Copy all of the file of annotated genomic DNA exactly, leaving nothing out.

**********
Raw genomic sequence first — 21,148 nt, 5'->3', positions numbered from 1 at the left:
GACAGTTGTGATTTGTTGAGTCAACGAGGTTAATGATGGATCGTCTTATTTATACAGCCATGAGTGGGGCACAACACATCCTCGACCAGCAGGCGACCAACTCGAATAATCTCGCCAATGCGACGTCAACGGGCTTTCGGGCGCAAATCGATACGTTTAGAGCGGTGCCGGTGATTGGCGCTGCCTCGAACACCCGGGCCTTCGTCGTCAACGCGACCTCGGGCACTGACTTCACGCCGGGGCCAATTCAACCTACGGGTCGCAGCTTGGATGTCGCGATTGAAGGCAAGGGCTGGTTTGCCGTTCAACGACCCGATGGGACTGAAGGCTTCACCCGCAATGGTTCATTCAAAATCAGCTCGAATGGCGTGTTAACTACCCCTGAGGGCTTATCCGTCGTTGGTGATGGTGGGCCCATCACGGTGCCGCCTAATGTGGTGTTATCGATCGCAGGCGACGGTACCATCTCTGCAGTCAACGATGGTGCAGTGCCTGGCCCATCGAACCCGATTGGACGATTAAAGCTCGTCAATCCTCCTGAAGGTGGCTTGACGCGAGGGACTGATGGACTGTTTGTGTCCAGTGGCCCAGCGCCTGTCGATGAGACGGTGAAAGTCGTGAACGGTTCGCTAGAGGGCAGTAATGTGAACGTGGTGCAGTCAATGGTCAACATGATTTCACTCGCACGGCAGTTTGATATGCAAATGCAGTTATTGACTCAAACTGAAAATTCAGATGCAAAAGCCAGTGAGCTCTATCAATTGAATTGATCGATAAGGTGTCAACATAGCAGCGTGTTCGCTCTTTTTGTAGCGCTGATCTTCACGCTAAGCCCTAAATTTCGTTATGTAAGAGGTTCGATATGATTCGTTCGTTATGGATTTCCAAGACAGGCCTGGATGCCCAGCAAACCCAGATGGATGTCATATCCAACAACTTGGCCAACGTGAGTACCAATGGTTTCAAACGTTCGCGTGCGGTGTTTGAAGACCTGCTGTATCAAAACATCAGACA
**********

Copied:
Raw genomic sequence first — 21,148 nt, 5'->3', positions numbered from 1 at the left:
GACAGTTGTGATTTGTTGAGTCAACGAGGTTAATGATGGATCGTCTTATTTATACAGCCATGAGTGGGGCACAACACATCCTCGACCAGCAGGCGACCAACTCGAATAATCTCGCCAATGCGACGTCAACGGGCTTTCGGGCGCAAATCGATACGTTTAGAGCGGTGCCGGTGATTGGCGCTGCCTCGAACACCCGGGCCTTCGTCGTCAACGCGACCTCGGGCACTGACTTCACGCCGGGGCCAATTCAACCTACGGGTCGCAGCTTGGATGTCGCGATTGAAGGCAAGGGCTGGTTTGCCGTTCAACGACCCGATGGGACTGAAGGCTTCACCCGCAATGGTTCATTCAAAATCAGCTCGAATGGCGTGTTAACTACCCCTGAGGGCTTATCCGTCGTTGGTGATGGTGGGCCCATCACGGTGCCGCCTAATGTGGTGTTATCGATCGCAGGCGACGGTACCATCTCTGCAGTCAACGATGGTGCAGTGCCTGGCCCATCGAACCCGATTGGACGATTAAAGCTCGTCAATCCTCCTGAAGGTGGCTTGACGCGAGGGACTGATGGACTGTTTGTGTCCAGTGGCCCAGCGCCTGTCGATGAGACGGTGAAAGTCGTGAACGGTTCGCTAGAGGGCAGTAATGTGAACGTGGTGCAGTCAATGGTCAACATGATTTCACTCGCACGGCAGTTTGATATGCAAATGCAGTTATTGACTCAAACTGAAAATTCAGATGCAAAAGCCAGTGAGCTCTATCAATTGAATTGATCGATAAGGTGTCAACATAGCAGCGTGTTCGCTCTTTTTGTAGCGCTGATCTTCACGCTAAGCCCTAAATTTCGTTATGTAAGAGGTTCGATATGATTCGTTCGTTATGGATTTCCAAGACAGGCCTGGATGCCCAGCAAACCCAGATGGATGTCATATCCAACAACTTGGCCAACGTGAGTACCAATGGTTTCAAACGTTCGCGTGCGGTGTTTGAAGACCTGCTGTATCAAAACATCAGACA